Proposed Issues Submitted by Subgroup Participants: Draft for Review in Meeting of August 30 2017

Proposed Issues: Major Topics

Individual Proposed Issues

Submitted by

Notes

OFAC

  • ICANN contractual language in RAA relating to OFAC licenses
  • Applicability of OFAC to Non-US Registrars
  • Application of OFAC restrictions by Non-US Registrars
  • Approval of gTLD registries
  • Cancellation by some registrars of domain name registrations owned by registrants in countries subject to OFAC

Farzaneh Badii, Kavouss Arasteh

Context: Study of general licenses, ICANN’s response to need for specific licenses with registries and registrars will be discussed as potential solutions

Provisions relating to choice of law in certain ICANN Agreements

  • Registry Agreements do not have a provision stating the governing law of the agreement
  • Registrar Agreements do not have a provision stating the governing law of the agreement
  • Arbitration of Registry Agreement: Lack of choice in arbitral body and jurisdiction of arbitration
  • Lack of governing law provisions could lead to courts more likely choosing their own law as governing law

Raphael Beauregard-Lacroix, Jorge Cancio

 

U.S. court jurisdiction over ICANN activities

  • Jurisdiction over ICANN's activities that (1) comply with GAC advice or (2) are otherwise based on powers recognised onto Governmental authorities according to ICANN Bylaws
  • ICANN policy development and policy implementation activities which ICANN performs in the global public interest are subject to litigation in US courts

Thiago Jardim

ICANN activities “based on powers recognised onto Governmental authorities according to ICANN Bylaws” may relate mostly to ccTLDs and if so it should be considered as part of those potential issues.

Non-interference of international actors in ICANN’s core activities

  • States (and International Organizations) should refrain from exercising concurrent jurisdiction respecting ICANN's special role and governance model.

Erich Schweighofer

Raised in the context of “the issue on partial immunity”

US's executive, regulatory, legislative and judicial jurisdiction over things ICANN and the unique solution of general immunity under the US International Organizations Immunities Act

  • US executive and regulatory powers over ICANN
  • Domain seizures by US executive agencies like US customs: Could these potentially be applied to gTLDs?
  • US legislature's unlimited power over ICANN
  • US's courts' judicial writ over all aspects of ICANN: Almost any US court can take up for its judicial consideration whether ICANN works within each of such applicable law or not.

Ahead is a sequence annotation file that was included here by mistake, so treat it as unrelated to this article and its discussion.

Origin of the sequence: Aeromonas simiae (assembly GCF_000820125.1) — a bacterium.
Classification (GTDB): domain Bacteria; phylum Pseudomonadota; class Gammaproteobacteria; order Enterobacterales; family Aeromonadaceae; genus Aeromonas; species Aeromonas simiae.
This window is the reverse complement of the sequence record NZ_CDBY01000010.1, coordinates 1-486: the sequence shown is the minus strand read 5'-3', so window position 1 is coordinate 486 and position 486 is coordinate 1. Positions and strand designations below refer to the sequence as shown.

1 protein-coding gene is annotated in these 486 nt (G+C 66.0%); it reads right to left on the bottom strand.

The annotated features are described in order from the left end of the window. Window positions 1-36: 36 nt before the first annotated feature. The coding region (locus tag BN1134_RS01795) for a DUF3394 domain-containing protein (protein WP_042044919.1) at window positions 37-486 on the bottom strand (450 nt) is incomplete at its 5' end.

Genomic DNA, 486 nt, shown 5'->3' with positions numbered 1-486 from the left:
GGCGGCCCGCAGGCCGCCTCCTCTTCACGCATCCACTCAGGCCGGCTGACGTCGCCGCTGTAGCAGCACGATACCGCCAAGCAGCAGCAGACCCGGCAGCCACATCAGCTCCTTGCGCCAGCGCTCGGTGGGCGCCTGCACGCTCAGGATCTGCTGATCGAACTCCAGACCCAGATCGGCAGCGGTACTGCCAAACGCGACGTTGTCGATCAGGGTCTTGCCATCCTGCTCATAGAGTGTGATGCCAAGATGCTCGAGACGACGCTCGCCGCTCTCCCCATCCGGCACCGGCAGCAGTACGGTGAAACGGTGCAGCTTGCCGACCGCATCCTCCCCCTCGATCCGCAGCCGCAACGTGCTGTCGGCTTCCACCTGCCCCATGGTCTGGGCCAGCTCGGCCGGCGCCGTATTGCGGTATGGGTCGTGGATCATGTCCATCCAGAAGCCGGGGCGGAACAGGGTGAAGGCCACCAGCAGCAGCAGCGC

Parminder

Discussed in the context of general immunity, as follows: “The only solution there is a general immunity under the US International Organizations Immunities Act, with proper customization and exceptions for ICANN to enable to be able to perform its organizational activities from within the US. The chief exception I understand would be the application of California non-profit law.”

US Courts may hear disputes regarding Community TLDs

  • US Courts may hear disputes regarding the management of a Community TLD (e.g., .swiss, .music., .gay)
  • US Courts may hear disputes relating to Community TLDs

Jorge Cancio, Thiago Jardim

At least partially related to choice of law issue. Subset of potential issue of US Courts jurisdiction generally

Making sure that the hearings of the IRP are location-neutral

 

Jorge Cancio

Majority of "meetings" of the IRP are virtual. In person meetings would be rare and at the discretion of the panel - No explicit solution proposed

Non-interference of States in ccTLDs of other States

  • Courts overriding ccTLD delegations
  • “In Rem” jurisdiction of US courts over ccTLDs
  • Enforcement measures by domestic agencies that interfere with ICANN's ccTLD management

Kavouss Arasteh, Farzaneh Badii, Thiago Jardim

Subset of potential issue of US Courts generally. There appear to be no examples of this. The ccNSO will have a PDP on developing a dispute resolution system, which could address this as these are excluded from IRP as requested by the ccNSO (similar to ASO)

California not-for-profit incorporation and headquarters location have a positive effect on ICANN accountability mechanisms and operations.

  • Questioning and attempting to limit ability of third parties to litigate against ICANN in US courts undermines Work Stream 1 accountability mechanisms
  • Work Stream 1 mechanisms take advantage of specific aspects of California law
  • Questioning and attempting to limit ability of third parties to litigate against ICANN in US courts and previously existing ICANN me
  • Application of US law to ICANN’s actions controls ICANN and subjects it to the rule of law: limiting this makes ICANN less accountable

Brian Scarpelli

Related to US court issues, also legislative and regulatory issues.